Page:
Meaning of anchor

an•chor

Pronunciation: (ang'kur), [key]
— n.
  1. any of various devices dropped by a chain, cable, or rope to the bottom of a body of water for preventing or restricting the motion of a vessel or other floating object, typically having broad, hooklike arms that bury themselves in the bottom to provide a firm hold.
  2. any similar device for holding fast or checking motion: an anchor of stones.
  3. any device for securing a suspension or cantilever bridge at either end.
  4. any of various devices, as a metal tie, for binding one part of a structure to another.
  5. a person or thing that can be relied on for support, stability, or security; mainstay: Hope was his only anchor.
  6. a person who is the main broadcaster on a program of news, sports, etc., and who usually also serves as coordinator of all participating broadcasters during the program; anchorman or anchorwoman; anchorperson.
  7. a program that attracts many viewers who are likely to stay tuned to the network for the programs that follow.
  8. automotive brakes.
  9. a key position in defense lines.
    1. the person on a team, esp. a relay team, who competes last.
    2. the person farthest to the rear on a tug-of-war team.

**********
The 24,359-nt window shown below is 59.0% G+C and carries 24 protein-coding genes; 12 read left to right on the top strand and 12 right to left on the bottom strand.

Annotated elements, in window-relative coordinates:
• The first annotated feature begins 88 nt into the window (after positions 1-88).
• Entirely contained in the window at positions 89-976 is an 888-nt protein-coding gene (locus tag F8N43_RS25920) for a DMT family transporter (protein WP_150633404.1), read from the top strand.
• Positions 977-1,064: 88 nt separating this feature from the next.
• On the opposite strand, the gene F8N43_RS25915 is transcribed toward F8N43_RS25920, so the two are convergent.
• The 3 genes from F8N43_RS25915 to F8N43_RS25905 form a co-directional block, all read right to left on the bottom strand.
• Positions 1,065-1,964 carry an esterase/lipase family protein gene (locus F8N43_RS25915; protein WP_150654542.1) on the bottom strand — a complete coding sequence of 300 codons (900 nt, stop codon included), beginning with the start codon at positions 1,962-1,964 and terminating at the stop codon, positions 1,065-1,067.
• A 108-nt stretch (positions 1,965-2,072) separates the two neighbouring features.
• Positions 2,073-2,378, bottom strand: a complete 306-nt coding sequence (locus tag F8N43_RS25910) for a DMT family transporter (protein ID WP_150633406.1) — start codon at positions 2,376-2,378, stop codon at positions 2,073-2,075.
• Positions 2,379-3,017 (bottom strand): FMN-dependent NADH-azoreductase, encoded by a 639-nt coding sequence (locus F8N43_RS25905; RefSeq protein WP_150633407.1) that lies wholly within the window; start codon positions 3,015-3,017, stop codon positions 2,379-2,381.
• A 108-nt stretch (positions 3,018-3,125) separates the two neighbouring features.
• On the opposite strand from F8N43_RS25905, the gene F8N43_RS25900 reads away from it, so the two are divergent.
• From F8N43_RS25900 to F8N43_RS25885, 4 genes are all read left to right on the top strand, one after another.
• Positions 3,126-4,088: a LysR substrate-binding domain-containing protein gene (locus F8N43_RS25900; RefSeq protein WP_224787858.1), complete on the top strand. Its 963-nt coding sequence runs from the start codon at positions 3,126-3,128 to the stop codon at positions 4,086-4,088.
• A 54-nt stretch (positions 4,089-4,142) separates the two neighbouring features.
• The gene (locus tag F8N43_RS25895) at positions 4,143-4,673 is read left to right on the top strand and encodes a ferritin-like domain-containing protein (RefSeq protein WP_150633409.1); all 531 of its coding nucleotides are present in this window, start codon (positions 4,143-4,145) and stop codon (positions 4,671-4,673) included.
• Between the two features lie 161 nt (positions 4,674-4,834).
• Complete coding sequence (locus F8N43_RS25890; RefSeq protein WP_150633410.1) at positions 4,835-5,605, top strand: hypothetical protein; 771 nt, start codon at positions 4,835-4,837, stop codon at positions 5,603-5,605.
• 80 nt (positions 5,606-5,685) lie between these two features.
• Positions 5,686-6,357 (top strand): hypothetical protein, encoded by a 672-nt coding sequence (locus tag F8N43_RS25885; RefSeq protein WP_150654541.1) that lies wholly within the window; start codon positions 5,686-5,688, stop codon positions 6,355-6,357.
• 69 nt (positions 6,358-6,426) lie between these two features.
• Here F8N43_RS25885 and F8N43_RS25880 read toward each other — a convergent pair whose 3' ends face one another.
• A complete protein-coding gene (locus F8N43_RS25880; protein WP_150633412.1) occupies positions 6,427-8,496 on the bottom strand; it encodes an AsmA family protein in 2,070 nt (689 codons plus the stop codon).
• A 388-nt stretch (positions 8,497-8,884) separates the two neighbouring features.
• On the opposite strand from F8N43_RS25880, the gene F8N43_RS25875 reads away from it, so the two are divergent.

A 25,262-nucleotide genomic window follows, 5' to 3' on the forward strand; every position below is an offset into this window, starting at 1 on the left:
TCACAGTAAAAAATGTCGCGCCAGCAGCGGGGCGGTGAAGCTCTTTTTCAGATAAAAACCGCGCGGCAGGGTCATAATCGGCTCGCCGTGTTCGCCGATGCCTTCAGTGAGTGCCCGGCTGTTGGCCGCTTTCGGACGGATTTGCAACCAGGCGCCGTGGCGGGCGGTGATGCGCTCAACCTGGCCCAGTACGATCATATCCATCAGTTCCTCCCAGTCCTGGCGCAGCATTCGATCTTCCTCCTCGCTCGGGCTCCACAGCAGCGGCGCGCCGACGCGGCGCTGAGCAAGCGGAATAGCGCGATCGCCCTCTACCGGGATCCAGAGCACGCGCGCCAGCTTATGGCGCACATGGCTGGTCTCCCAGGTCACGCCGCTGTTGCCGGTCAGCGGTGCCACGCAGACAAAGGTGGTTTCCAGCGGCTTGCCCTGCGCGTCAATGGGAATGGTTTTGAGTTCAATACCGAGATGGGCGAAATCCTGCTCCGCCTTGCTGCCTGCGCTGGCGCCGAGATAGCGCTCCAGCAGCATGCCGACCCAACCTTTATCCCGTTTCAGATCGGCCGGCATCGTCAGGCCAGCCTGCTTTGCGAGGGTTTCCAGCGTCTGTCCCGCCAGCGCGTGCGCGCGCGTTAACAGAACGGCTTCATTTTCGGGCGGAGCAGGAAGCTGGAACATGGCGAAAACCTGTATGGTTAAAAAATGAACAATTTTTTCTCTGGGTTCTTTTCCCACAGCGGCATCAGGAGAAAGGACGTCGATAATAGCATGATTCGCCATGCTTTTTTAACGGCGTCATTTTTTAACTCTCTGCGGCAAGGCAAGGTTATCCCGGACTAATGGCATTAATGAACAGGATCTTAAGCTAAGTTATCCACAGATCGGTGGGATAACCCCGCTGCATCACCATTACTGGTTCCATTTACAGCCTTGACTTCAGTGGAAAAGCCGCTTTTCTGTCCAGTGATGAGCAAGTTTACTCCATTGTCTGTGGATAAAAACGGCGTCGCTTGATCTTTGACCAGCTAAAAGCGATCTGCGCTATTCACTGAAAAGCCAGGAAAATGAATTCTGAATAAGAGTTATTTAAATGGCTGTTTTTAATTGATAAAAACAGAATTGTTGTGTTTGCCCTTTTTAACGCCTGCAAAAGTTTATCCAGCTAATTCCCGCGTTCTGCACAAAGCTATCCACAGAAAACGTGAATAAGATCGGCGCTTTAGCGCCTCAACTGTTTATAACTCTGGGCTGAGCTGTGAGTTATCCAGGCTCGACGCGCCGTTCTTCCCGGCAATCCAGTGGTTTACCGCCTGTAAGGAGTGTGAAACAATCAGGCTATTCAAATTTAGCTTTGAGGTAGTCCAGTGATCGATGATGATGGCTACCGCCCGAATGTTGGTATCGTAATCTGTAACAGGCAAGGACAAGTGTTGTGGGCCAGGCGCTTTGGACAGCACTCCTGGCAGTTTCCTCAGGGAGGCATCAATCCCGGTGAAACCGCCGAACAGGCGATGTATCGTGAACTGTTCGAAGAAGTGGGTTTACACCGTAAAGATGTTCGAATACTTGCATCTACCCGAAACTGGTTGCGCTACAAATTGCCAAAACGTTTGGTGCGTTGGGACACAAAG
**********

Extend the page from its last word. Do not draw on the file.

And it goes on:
10. held in place by an anchor: The luxury liner is at anchor in the harbor.
  11. (of a vessel) to move with a current or wind because an anchor has failed to hold.
  12. to anchor a vessel: They dropped anchor in a bay to escape the storm.
  13. to raise the anchor: We will weigh anchor at dawn.
—v.t.
  1. to hold fast by an anchor.
  2. to fix or fasten; affix firmly: The button was anchored to the cloth with heavy thread.
  3. to act or serve as an anchor for: He anchored the evening news.
—v.i.
  1. to drop anchor; lie or ride at anchor: The ship anchored at dawn.
  2. to keep hold or be firmly fixed: The insect anchored fast to its prey.
  3. to act or serve as an anchor.
Random House Unabridged Dictionary, Copyright © 1997, by Random House, Inc., on Infoplease.
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